Saturday, April 30, 2011

Pets or Companion Animals?

via The Daily Mail:  A recent article published in the Journal of Animal Ethics states that the language used to describe animals is derogatory and should be replaced.

The Journal of Animal Ethics, which is published by the University of Illinois Press, has been launched with the goal of widening international debate about the moral status of animals. The journal's editors, who are associated with the Oxford Centre for Animal Ethics and Penn State University, state that a change in vocabulary is essential to update our understanding of the relationship between humans and the natural world.

"Our existing language about animals is the language of past thought – and the crucial point is that the past is littered with derogatory terminology," the editors state. "We shall not be able to think clearly unless we discipline ourselves to use less than partial adjectives in our exploration of animals and our moral relations with them."

The editors argue that words such as brutes, beasts, and critters are derogatory terms - and even the word animals is a term of abuse because it doesn't adequately describe a "range of differentiated beings of startling variety and complexity."
They also believe that the words pet and owner hark back to a time when animals were seen as property and should be replaced by companion and caretaker.  In addition, they believe wild animals should be called free-ranging or free-roaming because "for most, wildness is synonymous with uncivilized, unrestrained, barbarous existence."

What do you think? Is a change in vocabulary necessary to improve our relationship with animals? Would changing our terminology about our pets help reduce animal cruelty and the number of homeless animals, or is it just an exercise in semantics?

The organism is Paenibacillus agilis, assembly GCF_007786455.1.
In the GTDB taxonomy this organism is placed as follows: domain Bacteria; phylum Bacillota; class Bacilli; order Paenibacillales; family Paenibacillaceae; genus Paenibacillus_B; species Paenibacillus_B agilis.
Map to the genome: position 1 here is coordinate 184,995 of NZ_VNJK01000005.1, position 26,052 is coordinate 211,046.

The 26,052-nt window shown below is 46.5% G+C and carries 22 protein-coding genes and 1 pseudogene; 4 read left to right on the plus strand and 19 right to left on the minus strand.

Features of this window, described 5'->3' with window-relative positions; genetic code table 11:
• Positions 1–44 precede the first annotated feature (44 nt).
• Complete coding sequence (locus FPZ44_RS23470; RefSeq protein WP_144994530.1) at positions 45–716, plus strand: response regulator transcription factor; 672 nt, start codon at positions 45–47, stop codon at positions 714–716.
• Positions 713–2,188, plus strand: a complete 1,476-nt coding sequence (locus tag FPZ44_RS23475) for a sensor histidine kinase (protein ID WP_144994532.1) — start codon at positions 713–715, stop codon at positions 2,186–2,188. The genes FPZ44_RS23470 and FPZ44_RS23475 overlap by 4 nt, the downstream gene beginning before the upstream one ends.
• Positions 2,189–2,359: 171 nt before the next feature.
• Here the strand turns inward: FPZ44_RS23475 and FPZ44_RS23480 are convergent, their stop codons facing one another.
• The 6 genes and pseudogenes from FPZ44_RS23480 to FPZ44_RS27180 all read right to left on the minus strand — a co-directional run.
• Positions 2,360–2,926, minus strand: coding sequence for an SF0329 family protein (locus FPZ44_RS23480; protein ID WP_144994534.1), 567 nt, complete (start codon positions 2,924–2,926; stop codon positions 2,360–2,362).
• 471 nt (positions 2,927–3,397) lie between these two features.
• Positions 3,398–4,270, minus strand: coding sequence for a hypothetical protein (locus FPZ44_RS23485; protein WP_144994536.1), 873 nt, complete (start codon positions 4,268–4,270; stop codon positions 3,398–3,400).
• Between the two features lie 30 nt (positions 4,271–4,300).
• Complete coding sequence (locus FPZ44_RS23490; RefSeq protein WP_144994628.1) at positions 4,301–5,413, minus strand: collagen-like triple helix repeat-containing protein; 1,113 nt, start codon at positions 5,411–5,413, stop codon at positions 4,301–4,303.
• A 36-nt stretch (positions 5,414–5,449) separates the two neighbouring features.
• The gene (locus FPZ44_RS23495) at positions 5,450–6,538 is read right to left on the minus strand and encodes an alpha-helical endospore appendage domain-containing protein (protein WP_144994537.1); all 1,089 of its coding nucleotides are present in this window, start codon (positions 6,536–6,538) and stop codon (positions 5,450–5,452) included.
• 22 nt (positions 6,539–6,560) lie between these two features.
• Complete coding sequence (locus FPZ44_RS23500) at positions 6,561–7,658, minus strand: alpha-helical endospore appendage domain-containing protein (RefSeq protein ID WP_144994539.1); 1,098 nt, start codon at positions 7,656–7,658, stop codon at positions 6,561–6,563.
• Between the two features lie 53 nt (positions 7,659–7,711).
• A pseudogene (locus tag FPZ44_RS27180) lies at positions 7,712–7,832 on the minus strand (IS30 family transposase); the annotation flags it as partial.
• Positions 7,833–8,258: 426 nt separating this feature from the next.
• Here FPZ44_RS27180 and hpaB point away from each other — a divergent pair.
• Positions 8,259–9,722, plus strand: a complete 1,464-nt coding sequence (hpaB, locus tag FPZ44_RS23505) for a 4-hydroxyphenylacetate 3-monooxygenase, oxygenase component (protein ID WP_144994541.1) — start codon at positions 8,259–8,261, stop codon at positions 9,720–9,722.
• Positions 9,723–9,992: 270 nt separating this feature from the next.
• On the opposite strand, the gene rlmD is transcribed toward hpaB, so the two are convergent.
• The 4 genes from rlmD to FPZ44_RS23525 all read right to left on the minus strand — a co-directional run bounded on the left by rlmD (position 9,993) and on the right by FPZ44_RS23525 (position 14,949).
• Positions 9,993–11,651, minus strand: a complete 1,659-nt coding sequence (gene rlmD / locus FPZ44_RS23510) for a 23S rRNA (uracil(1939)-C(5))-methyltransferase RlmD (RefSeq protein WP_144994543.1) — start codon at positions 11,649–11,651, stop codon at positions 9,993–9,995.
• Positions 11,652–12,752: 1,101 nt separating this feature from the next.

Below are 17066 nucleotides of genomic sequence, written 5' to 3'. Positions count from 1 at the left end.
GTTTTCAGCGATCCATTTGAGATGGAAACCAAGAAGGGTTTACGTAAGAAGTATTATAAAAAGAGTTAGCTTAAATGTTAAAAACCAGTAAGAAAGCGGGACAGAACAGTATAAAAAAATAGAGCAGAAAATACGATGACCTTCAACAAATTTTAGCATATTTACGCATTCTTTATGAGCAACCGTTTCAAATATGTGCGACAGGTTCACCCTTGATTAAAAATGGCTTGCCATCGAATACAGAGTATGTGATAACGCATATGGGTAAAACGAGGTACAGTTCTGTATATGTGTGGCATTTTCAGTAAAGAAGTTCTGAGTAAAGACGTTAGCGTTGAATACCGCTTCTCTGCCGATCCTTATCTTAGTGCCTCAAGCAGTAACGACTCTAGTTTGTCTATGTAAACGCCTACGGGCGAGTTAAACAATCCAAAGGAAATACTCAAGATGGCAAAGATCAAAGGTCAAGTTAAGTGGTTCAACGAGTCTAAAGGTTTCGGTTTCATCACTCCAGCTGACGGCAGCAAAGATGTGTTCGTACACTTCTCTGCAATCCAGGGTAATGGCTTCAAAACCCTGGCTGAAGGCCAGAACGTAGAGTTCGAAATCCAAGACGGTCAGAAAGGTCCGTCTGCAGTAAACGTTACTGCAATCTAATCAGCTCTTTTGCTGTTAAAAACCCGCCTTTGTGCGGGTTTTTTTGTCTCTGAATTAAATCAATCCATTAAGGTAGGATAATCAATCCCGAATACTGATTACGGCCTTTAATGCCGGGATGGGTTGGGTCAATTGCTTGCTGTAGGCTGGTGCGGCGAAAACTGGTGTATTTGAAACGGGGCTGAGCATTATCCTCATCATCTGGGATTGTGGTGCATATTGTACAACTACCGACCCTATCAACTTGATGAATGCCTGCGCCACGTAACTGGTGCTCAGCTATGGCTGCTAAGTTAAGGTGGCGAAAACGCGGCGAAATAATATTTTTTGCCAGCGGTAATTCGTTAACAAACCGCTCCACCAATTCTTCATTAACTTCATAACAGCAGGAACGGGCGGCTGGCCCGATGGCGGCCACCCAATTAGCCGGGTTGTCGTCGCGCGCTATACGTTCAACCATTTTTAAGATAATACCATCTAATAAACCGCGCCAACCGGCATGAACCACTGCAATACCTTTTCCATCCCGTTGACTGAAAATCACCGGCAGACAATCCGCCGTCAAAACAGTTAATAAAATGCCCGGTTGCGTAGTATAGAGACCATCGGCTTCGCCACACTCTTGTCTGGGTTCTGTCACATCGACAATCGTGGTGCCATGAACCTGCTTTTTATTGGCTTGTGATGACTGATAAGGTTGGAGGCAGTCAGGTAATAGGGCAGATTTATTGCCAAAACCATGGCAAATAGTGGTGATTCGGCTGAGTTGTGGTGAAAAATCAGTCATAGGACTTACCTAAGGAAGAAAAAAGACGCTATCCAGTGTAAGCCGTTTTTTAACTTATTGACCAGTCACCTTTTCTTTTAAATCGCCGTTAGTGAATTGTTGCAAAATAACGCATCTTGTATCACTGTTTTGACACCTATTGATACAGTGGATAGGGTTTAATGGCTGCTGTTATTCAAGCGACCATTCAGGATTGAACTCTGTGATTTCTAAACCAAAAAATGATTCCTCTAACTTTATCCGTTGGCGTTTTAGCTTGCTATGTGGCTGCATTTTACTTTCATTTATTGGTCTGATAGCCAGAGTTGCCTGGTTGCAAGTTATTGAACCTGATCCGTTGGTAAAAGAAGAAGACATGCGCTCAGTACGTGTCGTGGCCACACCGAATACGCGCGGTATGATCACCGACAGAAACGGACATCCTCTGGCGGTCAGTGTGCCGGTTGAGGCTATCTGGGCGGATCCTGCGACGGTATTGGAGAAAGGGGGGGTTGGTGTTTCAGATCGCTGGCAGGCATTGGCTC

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  1. Caretaker! Much better! I always cringe when saying or writing "owner". This brings up excellent points - thanks!!

  2. I think that is a good idea. We've all been guilty of using the wrong terms for yesrs.

  3. I worry that this will make people who might be indifferent now take us less seriously. I mean, look at when they tried changing "French fries" to "freedom fries." If people wish to refer to themselves as a caretaker instead of owner, I support that. I believe words are important, but I just don't think that people likely to abuse animals are going to change that behavior just because of terminology.

    And as a dog who lives in the wilderness...well, I've observed animals in the "wild" for many years and their existence IS uncivilized and unrestrained. Then again, I don't particularly view uncivilized and unrestrained as being derogatory ;)

  4. Thanks everyone for your comments. Max - I guess I agree with you. The people who really care about how we refer to animals are also the ones who really care about animals.

    I have no problem with using the words "companion" and "caretaker" because I think it accurately describes my relationship with my animals. But I don't see it changing the behavior of others, especially those who mistreat animals.

  5. The term "people" should also be replaced with "ignorant bipeds" "captors" or "oppressors." Time to stop incarcerating us and rationing our food.

  6. I'll let you lead that charge Mikey! :-)

  7. Changing language has always worked to change perceptions throughout history. In the shelter world, companion animals are often confused with service animals, and companion animal while a far more appropriate and respectful designator is unhandy for the general public and doesn't seem to stick well. We've been trying to make it stick for over a decade. Same with guardian - legal types find guardian impossible to work with, making every animal the possible end responsibility of the State. Caretaker is much better than owner, but I do prefer the warm and fuzzy family connection in this area over the arm's length feel that caretaker can confer.

    But yes, it is time to take a more serious and global look at how we relate to other species, understand their needs in relation to ours, and respect those needs as no less than our own. Changing vocabulary is a good beginning, and many things will change and grow because of it.

  8. Mary - thanks for your thoughtful comment.One thing I've noticed in the online pet community is that many people refer to the pets as their "furkids" and call themselves "pet parents". I think this reflects their view that their animals are part of their family and not property. So yes - the words we choose are important.